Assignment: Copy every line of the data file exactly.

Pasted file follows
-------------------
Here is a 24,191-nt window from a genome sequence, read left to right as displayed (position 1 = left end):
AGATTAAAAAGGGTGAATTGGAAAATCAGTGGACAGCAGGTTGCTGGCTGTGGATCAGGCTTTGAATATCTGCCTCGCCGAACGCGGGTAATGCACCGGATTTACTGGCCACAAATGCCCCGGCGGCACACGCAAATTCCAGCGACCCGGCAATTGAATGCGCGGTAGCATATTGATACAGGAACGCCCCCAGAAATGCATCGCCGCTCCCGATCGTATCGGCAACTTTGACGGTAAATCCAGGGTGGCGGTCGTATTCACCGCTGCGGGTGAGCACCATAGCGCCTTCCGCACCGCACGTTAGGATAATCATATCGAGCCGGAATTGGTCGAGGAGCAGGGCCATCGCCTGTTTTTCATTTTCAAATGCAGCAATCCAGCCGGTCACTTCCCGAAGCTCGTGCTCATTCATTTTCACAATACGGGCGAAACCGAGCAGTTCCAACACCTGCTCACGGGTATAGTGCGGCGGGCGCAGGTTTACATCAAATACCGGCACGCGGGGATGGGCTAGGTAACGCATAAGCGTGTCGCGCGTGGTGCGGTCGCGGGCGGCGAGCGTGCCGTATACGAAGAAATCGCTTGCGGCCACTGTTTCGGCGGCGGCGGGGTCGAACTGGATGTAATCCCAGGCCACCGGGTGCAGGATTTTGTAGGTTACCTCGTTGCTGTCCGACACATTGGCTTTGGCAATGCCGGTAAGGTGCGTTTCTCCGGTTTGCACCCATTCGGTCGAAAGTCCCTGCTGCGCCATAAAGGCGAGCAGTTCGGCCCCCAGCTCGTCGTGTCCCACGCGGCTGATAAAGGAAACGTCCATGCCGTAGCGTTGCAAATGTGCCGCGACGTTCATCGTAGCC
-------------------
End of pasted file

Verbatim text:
Here is a 24,191-nt window from a genome sequence, read left to right as displayed (position 1 = left end):
AGATTAAAAAGGGTGAATTGGAAAATCAGTGGACAGCAGGTTGCTGGCTGTGGATCAGGCTTTGAATATCTGCCTCGCCGAACGCGGGTAATGCACCGGATTTACTGGCCACAAATGCCCCGGCGGCACACGCAAATTCCAGCGACCCGGCAATTGAATGCGCGGTAGCATATTGATACAGGAACGCCCCCAGAAATGCATCGCCGCTCCCGATCGTATCGGCAACTTTGACGGTAAATCCAGGGTGGCGGTCGTATTCACCGCTGCGGGTGAGCACCATAGCGCCTTCCGCACCGCACGTTAGGATAATCATATCGAGCCGGAATTGGTCGAGGAGCAGGGCCATCGCCTGTTTTTCATTTTCAAATGCAGCAATCCAGCCGGTCACTTCCCGAAGCTCGTGCTCATTCATTTTCACAATACGGGCGAAACCGAGCAGTTCCAACACCTGCTCACGGGTATAGTGCGGCGGGCGCAGGTTTACATCAAATACCGGCACGCGGGGATGGGCTAGGTAACGCATAAGCGTGTCGCGCGTGGTGCGGTCGCGGGCGGCGAGCGTGCCGTATACGAAGAAATCGCTTGCGGCCACTGTTTCGGCGGCGGCGGGGTCGAACTGGATGTAATCCCAGGCCACCGGGTGCAGGATTTTGTAGGTTACCTCGTTGCTGTCCGACACATTGGCTTTGGCAATGCCGGTAAGGTGCGTTTCTCCGGTTTGCACCCATTCGGTCGAAAGTCCCTGCTGCGCCATAAAGGCGAGCAGTTCGGCCCCCAGCTCGTCGTGTCCCACGCGGCTGATAAAGGAAACGTCCATGCCGTAGCGTTGCAAATGTGCCGCGACGTTCATCGTAGCC